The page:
Audrey Lawson-Johnston had the distinction of being the last known survivor of the Lusitania, the passenger liner sunk by a German U-boat during the First World War.
Around 1,200 of its almost 2,000 passengers and crew died, causing outrage internationally and particularly in the US, since more than 100 Americans were killed. The attack was an important staging post on the way to America's entry into the war.
The entry in the submarine's log was succinct: "Torpedo hits starboard side right behind the bridge. An unusually heavy detonation takes place. The ship stops immediately and heels over to starboard very quickly. The name Lusitania becomes visible in gold letters." Opinion in the US, Britain and elsewhere was furious. Anti-German riots erupted in many cities including London, Liverpool and Manchester, and DH Lawrence reflected public sentiment when he wrote: "When I read of the Lusitania I am mad with rage myself. I would like to kill a million Germans – two million."
Audrey Lawson-Johnston, who was then Audrey Pearl, was a baby at the time. She owed the fact that her life lasted for 95 years rather than three months to her teenage English nursemaid, Alice Lines, who got her and her five-year-old brother Stuart into a lifeboat. The Lusitania sank in 18 minutes.
Lines, too, had a hugely extended life, living to 100 and dying only in 1997. The two women stayed in contact over the decades. Audrey's mother and father also survived the sinking but her two elder sisters and their nursemaid were lost.
It was in the afternoon of 7 May 1915 that the Lusitania, which was off Kinsale in Ireland on a voyage between New York and Liverpool, was hit by a U-boat's torpedo. Alice, who was 18, was feeding Audrey while the crew were taking precautions against an attack. A steward came into the cabin to draw the curtains, saying, "We're getting close to Ireland, we must black out the ports."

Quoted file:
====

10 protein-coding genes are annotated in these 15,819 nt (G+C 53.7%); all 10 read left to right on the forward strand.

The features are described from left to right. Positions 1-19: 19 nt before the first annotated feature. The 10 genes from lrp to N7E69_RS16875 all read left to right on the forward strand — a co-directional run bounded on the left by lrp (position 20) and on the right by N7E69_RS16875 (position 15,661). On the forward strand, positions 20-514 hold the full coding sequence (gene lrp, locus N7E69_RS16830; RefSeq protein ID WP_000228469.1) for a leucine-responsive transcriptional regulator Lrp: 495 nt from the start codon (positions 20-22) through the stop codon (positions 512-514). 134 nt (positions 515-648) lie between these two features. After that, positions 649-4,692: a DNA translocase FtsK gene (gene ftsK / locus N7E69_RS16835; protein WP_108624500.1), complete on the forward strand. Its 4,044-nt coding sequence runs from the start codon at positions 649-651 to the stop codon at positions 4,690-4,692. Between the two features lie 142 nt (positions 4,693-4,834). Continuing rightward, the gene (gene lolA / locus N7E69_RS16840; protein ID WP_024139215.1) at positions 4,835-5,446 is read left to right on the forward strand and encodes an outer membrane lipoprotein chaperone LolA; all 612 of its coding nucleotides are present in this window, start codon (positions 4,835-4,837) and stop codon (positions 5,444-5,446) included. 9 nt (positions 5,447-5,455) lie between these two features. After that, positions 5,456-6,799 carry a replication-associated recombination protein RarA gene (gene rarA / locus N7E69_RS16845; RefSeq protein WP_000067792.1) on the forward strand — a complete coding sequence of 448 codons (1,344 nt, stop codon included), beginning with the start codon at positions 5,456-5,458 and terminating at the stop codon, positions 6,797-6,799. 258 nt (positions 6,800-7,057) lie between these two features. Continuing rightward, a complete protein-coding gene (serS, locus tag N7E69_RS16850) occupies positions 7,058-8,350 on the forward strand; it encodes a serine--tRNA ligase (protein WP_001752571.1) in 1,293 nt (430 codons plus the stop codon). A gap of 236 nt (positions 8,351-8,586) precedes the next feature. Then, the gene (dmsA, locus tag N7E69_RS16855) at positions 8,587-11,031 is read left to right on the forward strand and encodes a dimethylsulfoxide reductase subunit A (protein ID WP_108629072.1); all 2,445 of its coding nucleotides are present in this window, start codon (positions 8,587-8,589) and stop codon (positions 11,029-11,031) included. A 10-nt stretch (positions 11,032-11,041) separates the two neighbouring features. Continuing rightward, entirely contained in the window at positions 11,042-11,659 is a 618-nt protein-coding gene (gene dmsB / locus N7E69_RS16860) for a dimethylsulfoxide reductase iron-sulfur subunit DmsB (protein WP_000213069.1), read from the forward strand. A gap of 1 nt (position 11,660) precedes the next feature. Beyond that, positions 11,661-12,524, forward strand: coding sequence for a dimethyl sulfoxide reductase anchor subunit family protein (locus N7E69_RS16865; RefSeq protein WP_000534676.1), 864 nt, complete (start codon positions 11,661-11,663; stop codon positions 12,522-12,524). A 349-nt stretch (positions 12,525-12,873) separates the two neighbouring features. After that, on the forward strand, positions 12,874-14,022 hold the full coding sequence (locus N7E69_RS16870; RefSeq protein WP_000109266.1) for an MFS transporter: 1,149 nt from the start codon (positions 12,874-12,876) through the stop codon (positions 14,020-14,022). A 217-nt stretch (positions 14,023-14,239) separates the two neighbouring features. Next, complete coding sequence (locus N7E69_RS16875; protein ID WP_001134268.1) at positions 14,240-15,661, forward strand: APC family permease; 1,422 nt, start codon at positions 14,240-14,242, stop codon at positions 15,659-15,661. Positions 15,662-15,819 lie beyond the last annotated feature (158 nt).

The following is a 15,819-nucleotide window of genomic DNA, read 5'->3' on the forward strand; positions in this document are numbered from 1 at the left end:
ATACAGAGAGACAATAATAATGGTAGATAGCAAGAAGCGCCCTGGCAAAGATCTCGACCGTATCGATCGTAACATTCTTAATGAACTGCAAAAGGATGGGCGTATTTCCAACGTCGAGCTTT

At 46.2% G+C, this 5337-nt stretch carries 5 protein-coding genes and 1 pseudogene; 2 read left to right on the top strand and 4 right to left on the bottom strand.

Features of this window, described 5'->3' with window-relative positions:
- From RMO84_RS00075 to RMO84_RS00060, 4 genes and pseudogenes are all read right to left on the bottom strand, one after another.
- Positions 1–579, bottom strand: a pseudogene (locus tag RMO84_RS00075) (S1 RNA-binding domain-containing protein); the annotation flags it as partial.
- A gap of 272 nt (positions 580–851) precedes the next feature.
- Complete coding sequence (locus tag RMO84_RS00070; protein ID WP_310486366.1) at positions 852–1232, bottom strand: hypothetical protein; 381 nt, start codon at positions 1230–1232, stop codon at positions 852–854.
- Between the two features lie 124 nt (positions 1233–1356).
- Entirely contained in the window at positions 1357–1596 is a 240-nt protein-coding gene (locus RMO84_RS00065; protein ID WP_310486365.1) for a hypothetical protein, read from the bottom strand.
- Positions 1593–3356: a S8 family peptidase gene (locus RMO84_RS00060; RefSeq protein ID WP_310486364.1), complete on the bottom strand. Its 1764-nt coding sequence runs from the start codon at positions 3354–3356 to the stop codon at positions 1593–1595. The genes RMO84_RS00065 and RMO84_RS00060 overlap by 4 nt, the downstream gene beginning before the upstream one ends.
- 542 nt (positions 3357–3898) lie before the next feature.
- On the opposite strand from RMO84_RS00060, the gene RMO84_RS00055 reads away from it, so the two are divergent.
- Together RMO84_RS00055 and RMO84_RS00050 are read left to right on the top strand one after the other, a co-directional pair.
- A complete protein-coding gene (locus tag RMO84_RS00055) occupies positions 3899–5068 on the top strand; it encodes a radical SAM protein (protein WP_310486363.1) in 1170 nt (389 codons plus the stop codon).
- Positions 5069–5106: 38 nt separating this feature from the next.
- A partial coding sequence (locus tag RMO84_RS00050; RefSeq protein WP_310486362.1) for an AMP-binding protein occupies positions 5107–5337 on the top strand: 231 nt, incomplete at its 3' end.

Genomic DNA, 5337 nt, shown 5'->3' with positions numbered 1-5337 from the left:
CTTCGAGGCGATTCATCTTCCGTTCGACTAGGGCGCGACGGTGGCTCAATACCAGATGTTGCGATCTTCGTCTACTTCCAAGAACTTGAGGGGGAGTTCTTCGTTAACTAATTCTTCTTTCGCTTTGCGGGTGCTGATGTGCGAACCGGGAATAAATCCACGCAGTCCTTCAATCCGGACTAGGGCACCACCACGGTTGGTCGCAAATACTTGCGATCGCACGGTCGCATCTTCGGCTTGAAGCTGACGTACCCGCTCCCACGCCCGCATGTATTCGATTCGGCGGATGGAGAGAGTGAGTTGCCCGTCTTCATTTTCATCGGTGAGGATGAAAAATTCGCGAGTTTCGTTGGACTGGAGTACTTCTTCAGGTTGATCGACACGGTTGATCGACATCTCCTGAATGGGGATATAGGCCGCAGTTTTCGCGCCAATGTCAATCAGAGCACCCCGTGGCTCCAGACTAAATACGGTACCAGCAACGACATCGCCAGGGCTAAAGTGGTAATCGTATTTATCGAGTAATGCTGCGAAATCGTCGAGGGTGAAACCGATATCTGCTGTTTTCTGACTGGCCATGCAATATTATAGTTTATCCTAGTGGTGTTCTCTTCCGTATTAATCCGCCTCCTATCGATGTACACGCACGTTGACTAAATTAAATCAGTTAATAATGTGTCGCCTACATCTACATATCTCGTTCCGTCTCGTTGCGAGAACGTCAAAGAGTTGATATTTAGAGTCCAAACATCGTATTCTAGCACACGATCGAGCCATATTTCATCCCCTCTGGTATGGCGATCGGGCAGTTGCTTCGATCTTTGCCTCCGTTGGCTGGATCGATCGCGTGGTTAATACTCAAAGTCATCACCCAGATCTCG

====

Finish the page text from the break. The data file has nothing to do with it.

Audrey's mother, Amy, saw the torpedo coming, and was knocked off her feet by the explosion. She and her husband, together with the nursemaids, headed upstairs towards the deck but the family became separated in the crush. Alice got Audrey and Stuart on to the deck and into one of the few lifeboats to be successfully launched as the ship listed.
In her testimony to an official inquiry, Alice related: "I had difficulty standing. I had a hill to climb to get into the lifeboat. I had the baby in my arms and a little boy of five hanging to my skirt. But we were quite all right, except for a few bruises." Eventually the parents, the two children and Alice were reunited, but there was no trace of the other nursemaid and the other two children: they were among the 1,198 fatalities.
The family was en route to England, where Warren Pearl, a surgeon-major in the US army, was to take up a posting in the American Embassy in London. His wife was pregnant with a son, who survived the ordeal. During the War Major Pearl, who was later promoted to colonel, served with the American Ambulance Corps as well as the British, French and Belgian armies.
Audrey spent much of her life in England, attending school in Kent and later living in Northamptonshire and Bedfordshire. She married Hugh Lawson-Johnston; they had three daughters. She held firm views on the sinking. "I never blamed the sea," she once said, "because it wasn't the sea's fault. It was the Germans' fault and that was that."
Audrey Pearl, Lusitania survivor: born New York City 5 February 1915; married Hugh Lawson-Johnston (three daughters); died Melchbourne, Bedfordshire 11 January 2011.Reuse content